• ‘New roads and tunnels have been built and public transport modernised.’
    • ‘Local villagers cut a tunnel road through the mountain and named it Guoliang Cave.’
    • ‘Norway is home to the longest and the deepest road tunnels in the world.’
    • ‘Detective Constable Ian Thornton and PC Kim Wandless tracked Wood down to a tunnel under King's Road and he was arrested.’
    • ‘As I went into the tunnel at Finchley Road I switched off all the interior lights.’
    • ‘There are deep gashes in the roads; some are still blocked by landslides and a major road tunnel to the town has collapsed.’
    • ‘A bank of trees here or a cycleway there makes no odds if you're building two major new roads and a massive tunnel.’
    underground passage, subterranean passage
    View synonyms
    1. 1.1 An underground passage dug by a burrowing animal.
      • ‘Animal tunnels incorporated into the design will also allow local wildlife to cross.’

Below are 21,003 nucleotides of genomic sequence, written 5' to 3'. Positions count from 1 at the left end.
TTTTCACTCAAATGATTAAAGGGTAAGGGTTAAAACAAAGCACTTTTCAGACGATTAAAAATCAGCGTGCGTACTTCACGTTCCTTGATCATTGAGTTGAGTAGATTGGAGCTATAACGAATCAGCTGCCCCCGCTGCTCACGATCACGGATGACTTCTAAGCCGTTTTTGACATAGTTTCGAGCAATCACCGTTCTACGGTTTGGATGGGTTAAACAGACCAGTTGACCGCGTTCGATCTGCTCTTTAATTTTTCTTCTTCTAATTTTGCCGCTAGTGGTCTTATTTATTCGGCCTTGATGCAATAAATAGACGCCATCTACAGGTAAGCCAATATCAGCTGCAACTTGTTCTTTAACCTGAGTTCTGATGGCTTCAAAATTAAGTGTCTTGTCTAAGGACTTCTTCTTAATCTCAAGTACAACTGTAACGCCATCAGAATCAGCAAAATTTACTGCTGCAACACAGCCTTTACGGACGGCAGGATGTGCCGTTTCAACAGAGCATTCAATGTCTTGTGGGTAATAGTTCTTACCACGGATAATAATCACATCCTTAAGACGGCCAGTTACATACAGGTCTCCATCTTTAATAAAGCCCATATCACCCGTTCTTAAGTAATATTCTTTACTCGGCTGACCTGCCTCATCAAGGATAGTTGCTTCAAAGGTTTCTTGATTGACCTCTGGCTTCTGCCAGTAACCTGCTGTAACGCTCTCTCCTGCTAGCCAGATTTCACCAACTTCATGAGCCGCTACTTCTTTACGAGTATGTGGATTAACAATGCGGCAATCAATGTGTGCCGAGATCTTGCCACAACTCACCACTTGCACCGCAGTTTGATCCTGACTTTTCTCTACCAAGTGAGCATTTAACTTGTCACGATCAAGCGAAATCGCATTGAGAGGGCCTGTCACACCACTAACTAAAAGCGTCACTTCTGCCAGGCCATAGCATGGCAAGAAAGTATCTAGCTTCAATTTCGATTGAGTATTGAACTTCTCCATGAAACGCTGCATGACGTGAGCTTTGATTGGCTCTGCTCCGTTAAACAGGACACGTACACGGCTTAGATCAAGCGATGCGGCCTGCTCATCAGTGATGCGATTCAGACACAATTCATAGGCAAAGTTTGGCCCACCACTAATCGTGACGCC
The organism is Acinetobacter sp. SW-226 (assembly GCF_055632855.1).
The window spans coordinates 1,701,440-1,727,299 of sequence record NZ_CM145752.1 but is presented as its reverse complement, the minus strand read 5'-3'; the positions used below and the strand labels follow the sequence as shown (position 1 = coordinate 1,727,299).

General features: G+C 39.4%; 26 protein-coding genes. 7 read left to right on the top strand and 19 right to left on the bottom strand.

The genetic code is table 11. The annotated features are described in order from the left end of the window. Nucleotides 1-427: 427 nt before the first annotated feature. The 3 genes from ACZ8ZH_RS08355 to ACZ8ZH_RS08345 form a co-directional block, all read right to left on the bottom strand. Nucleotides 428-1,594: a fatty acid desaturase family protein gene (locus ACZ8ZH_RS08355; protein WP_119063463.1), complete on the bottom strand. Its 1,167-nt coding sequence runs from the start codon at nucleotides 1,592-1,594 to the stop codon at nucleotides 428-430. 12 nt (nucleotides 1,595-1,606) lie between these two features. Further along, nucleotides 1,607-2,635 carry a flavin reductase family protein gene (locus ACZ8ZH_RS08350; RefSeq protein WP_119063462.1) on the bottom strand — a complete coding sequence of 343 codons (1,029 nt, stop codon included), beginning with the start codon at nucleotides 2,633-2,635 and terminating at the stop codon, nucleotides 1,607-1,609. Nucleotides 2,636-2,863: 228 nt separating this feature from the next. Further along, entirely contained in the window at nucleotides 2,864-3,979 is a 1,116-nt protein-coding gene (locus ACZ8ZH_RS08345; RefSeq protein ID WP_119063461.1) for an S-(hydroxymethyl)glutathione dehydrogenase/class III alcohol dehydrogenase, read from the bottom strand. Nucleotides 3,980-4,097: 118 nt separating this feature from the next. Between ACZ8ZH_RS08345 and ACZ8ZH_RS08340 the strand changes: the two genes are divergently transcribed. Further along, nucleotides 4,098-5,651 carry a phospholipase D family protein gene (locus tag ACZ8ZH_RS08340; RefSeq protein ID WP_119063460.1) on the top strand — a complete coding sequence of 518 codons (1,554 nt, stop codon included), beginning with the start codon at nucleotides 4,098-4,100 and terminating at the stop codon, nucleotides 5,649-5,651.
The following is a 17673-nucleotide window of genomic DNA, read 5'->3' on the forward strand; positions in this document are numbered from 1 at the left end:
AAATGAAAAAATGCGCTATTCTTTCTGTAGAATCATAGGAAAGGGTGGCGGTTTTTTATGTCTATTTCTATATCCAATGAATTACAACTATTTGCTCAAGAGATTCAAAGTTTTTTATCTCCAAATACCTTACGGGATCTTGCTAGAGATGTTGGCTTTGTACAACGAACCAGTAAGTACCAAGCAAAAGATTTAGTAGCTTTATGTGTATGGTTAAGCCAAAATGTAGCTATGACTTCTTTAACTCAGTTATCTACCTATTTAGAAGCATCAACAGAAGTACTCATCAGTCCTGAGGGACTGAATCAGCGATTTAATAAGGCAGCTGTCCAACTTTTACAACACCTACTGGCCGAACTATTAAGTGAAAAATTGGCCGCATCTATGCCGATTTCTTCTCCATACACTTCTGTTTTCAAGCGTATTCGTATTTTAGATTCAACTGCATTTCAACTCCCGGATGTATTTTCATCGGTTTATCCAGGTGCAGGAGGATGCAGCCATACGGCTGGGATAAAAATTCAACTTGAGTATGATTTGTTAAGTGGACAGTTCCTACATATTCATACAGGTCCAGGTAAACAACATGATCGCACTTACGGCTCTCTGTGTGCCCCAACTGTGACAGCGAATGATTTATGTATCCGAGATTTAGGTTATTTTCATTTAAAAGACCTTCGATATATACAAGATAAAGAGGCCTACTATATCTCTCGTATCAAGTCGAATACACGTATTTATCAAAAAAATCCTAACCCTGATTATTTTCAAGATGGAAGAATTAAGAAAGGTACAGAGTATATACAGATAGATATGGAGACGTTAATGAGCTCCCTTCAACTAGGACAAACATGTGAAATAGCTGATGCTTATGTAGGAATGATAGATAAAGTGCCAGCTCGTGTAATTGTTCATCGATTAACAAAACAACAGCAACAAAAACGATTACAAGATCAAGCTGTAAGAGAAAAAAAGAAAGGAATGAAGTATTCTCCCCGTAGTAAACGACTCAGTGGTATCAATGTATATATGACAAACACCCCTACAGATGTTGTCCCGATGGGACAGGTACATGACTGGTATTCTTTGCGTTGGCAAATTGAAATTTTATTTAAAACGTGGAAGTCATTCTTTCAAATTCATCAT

• ‘They line the burrow tunnel with pebbles and shell fragments.’
      • ‘It is not known if all the burrow nesting species excavate the tunnels or if some use tunnels dug by rodents or other animals.’
      • ‘Burrow tunnels were examined each day; in 1999, younger nestlings left the supplements uneaten.’
      • ‘Their burrows were normally underground, in long tunnels.’
      • ‘It burrows a tunnel far into a sandy bank on the riverside and dwells therein, safe from cold, wind, rain and creatures that would devour it.’
      • ‘Many fungi are found in soil and often fostered by small ground animals and their feces-filled tunnels.’
      • ‘Small mounds are created when moles burrow deep or tunnel under solid objects such as tree roots or sidewalks.’
    2. 1.2 A passage in a sports stadium by which players enter or leave the field.